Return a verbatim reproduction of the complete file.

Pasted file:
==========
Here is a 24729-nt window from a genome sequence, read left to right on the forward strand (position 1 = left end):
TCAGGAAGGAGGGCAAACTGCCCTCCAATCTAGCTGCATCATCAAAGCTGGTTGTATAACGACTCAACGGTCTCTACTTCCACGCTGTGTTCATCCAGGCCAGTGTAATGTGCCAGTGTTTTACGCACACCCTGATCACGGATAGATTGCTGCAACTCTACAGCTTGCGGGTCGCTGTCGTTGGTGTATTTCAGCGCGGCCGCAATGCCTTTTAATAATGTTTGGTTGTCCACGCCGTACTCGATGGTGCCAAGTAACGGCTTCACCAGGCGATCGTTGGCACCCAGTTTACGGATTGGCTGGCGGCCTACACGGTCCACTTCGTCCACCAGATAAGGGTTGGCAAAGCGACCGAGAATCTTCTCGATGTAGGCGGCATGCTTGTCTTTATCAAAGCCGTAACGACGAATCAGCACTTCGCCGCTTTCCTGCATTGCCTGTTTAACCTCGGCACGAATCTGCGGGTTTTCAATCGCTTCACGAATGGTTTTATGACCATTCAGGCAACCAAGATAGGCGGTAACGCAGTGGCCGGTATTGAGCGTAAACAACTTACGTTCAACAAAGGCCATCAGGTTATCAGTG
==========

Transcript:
Here is a 24729-nt window from a genome sequence, read left to right on the forward strand (position 1 = left end):
TCAGGAAGGAGGGCAAACTGCCCTCCAATCTAGCTGCATCATCAAAGCTGGTTGTATAACGACTCAACGGTCTCTACTTCCACGCTGTGTTCATCCAGGCCAGTGTAATGTGCCAGTGTTTTACGCACACCCTGATCACGGATAGATTGCTGCAACTCTACAGCTTGCGGGTCGCTGTCGTTGGTGTATTTCAGCGCGGCCGCAATGCCTTTTAATAATGTTTGGTTGTCCACGCCGTACTCGATGGTGCCAAGTAACGGCTTCACCAGGCGATCGTTGGCACCCAGTTTACGGATTGGCTGGCGGCCTACACGGTCCACTTCGTCCACCAGATAAGGGTTGGCAAAGCGACCGAGAATCTTCTCGATGTAGGCGGCATGCTTGTCTTTATCAAAGCCGTAACGACGAATCAGCACTTCGCCGCTTTCCTGCATTGCCTGTTTAACCTCGGCACGAATCTGCGGGTTTTCAATCGCTTCACGAATGGTTTTATGACCATTCAGGCAACCAAGATAGGCGGTAACGCAGTGGCCGGTATTGAGCGTAAACAACTTACGTTCAACAAAGGCCATCAGGTTATCAGTG